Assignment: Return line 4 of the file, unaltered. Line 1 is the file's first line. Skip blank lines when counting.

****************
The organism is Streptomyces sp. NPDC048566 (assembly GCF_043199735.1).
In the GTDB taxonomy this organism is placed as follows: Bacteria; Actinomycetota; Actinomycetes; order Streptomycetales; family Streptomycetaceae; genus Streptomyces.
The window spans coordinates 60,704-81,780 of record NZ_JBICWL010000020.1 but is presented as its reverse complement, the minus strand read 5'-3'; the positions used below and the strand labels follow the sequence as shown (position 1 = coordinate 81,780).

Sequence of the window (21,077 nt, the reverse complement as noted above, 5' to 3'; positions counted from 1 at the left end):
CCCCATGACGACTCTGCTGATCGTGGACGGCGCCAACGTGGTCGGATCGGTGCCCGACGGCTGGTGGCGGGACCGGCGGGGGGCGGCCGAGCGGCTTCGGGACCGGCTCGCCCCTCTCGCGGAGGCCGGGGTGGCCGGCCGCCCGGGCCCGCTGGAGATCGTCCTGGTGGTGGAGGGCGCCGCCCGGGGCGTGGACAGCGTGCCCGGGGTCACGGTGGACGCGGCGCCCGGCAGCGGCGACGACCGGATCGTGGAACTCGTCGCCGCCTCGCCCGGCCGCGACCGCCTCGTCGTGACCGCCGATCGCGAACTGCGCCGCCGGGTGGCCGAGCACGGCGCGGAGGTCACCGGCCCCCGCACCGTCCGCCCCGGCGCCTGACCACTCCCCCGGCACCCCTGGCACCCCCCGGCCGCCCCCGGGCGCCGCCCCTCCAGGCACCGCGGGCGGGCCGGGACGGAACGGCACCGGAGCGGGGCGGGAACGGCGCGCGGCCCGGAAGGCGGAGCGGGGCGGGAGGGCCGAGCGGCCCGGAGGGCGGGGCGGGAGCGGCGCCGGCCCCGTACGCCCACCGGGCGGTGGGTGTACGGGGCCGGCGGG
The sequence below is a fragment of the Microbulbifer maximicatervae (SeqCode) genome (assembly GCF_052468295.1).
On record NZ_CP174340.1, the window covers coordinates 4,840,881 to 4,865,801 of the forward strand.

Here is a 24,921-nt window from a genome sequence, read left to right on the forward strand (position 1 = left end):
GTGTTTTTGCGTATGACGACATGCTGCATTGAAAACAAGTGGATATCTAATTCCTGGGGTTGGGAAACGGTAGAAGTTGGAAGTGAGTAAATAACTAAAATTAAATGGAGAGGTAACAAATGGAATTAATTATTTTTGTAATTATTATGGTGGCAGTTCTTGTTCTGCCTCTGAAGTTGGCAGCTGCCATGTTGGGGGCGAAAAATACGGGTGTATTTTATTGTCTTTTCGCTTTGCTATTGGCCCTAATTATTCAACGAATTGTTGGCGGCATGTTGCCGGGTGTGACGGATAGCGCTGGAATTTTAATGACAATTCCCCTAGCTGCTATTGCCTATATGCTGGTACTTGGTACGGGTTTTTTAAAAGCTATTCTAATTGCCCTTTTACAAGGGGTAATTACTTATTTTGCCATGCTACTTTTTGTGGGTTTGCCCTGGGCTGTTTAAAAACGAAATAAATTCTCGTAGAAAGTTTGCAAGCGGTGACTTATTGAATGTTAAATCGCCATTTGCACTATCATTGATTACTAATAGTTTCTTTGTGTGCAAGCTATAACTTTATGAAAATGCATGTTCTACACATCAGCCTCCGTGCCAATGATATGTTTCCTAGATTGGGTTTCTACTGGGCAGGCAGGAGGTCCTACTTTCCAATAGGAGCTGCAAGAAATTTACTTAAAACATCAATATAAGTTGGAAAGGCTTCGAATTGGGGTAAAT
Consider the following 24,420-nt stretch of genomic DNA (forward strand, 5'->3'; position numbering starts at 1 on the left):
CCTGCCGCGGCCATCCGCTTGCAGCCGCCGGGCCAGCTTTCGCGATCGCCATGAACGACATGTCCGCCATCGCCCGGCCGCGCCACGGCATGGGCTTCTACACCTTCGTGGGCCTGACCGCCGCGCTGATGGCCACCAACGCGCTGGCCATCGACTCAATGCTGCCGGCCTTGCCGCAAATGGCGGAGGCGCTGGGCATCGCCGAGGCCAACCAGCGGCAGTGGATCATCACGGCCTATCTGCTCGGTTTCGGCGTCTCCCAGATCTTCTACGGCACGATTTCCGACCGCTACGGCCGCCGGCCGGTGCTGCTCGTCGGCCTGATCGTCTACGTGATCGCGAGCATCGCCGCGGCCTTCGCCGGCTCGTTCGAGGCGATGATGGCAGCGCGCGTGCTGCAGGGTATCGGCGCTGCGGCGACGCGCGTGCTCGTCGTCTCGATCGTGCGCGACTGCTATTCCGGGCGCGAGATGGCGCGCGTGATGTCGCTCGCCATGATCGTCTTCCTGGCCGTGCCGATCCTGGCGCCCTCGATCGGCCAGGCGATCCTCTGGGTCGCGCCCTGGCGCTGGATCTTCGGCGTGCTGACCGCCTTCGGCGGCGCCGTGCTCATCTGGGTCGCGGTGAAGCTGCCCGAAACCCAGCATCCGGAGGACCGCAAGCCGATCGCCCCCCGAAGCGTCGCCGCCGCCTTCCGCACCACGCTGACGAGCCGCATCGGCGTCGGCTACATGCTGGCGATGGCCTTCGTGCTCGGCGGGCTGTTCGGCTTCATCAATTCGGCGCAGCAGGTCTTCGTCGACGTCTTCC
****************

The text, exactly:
Sequence of the window (21,077 nt, the reverse complement as noted above, 5' to 3'; positions counted from 1 at the left end):